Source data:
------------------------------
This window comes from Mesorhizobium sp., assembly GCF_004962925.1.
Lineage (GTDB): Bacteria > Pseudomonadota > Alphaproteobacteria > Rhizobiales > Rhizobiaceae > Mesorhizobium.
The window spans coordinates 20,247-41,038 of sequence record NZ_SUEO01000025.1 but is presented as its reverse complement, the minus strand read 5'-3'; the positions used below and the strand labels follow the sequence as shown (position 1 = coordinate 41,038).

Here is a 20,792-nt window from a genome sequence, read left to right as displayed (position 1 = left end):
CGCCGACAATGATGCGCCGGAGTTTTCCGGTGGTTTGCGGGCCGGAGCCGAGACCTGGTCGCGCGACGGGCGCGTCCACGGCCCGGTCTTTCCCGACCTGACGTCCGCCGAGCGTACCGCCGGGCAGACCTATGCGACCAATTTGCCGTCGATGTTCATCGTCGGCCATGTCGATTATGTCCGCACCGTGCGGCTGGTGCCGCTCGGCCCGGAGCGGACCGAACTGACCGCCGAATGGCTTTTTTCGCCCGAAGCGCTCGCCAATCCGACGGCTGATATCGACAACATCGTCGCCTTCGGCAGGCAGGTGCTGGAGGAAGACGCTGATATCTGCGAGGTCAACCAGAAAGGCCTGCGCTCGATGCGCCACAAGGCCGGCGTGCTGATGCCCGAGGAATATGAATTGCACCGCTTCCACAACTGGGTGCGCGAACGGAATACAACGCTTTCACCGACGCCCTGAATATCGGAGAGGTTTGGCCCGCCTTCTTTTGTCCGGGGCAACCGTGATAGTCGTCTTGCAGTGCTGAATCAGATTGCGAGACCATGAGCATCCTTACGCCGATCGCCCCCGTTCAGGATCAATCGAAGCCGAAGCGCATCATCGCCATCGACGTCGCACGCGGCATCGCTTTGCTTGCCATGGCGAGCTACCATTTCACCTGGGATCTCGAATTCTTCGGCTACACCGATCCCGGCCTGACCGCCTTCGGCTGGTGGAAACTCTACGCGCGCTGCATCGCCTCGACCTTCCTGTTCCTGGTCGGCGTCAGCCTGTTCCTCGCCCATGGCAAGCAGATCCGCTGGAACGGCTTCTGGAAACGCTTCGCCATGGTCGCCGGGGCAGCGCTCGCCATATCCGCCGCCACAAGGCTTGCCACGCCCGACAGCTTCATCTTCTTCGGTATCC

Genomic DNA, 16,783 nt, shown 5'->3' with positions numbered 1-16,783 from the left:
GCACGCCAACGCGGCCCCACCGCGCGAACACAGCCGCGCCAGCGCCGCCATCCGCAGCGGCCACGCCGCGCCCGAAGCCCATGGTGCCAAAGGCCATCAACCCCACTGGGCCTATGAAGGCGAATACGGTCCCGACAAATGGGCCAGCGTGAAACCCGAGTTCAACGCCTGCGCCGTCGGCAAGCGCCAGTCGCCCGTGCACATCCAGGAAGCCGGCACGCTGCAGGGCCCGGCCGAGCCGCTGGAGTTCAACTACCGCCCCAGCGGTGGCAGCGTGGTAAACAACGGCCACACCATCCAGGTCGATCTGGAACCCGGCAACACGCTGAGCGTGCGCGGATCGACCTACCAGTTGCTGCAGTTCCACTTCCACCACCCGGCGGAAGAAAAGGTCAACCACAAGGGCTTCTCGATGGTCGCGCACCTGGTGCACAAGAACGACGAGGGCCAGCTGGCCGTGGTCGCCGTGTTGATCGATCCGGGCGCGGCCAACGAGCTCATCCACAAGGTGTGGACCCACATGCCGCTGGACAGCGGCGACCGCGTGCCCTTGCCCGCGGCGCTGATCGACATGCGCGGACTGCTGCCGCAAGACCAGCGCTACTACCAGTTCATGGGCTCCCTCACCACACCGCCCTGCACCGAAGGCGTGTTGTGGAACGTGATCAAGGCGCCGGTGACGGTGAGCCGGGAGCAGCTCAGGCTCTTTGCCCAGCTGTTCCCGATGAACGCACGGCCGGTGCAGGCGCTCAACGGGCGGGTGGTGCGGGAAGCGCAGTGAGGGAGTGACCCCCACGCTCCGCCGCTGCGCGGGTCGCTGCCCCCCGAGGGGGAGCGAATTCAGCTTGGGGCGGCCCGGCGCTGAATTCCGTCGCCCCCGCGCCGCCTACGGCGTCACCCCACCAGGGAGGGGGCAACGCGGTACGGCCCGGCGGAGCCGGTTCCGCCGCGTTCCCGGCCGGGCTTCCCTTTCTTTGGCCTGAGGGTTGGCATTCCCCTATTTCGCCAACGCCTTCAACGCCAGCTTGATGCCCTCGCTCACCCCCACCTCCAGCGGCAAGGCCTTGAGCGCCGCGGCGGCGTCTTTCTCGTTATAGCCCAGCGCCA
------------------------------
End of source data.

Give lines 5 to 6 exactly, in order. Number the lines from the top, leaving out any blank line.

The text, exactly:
CGCCGACAATGATGCGCCGGAGTTTTCCGGTGGTTTGCGGGCCGGAGCCGAGACCTGGTCGCGCGACGGGCGCGTCCACGGCCCGGTCTTTCCCGACCTGACGTCCGCCGAGCGTACCGCCGGGCAGACCTATGCGACCAATTTGCCGTCGATGTTCATCGTCGGCCATGTCGATTATGTCCGCACCGTGCGGCTGGTGCCGCTCGGCCCGGAGCGGACCGAACTGACCGCCGAATGGCTTTTTTCGCCCGAAGCGCTCGCCAATCCGACGGCTGATATCGACAACATCGTCGCCTTCGGCAGGCAGGTGCTGGAGGAAGACGCTGATATCTGCGAGGTCAACCAGAAAGGCCTGCGCTCGATGCGCCACAAGGCCGGCGTGCTGATGCCCGAGGAATATGAATTGCACCGCTTCCACAACTGGGTGCGCGAACGGAATACAACGCTTTCACCGACGCCCTGAATATCGGAGAGGTTTGGCCCGCCTTCTTTTGTCCGGGGCAACCGTGATAGTCGTCTTGCAGTGCTGAATCAGATTGCGAGACCATGAGCATCCTTACGCCGATCGCCCCCGTTCAGGATCAATCGAAGCCGAAGCGCATCATCGCCATCGACGTCGCACGCGGCATCGCTTTGCTTGCCATGGCGAGCTACCATTTCACCTGGGATCTCGAATTCTTCGGCTACACCGATCCCGGCCTGACCGCCTTCGGCTGGTGGAAACTCTACGCGCGCTGCATCGCCTCGACCTTCCTGTTCCTGGTCGGCGTCAGCCTGTTCCTCGCCCATGGCAAGCAGATCCGCTGGAACGGCTTCTGGAAACGCTTCGCCATGGTCGCCGGGGCAGCGCTCGCCATATCCGCCGCCACAAGGCTTGCCACGCCCGACAGCTTCATCTTCTTCGGTATCC

Genomic DNA, 16,783 nt, shown 5'->3' with positions numbered 1-16,783 from the left: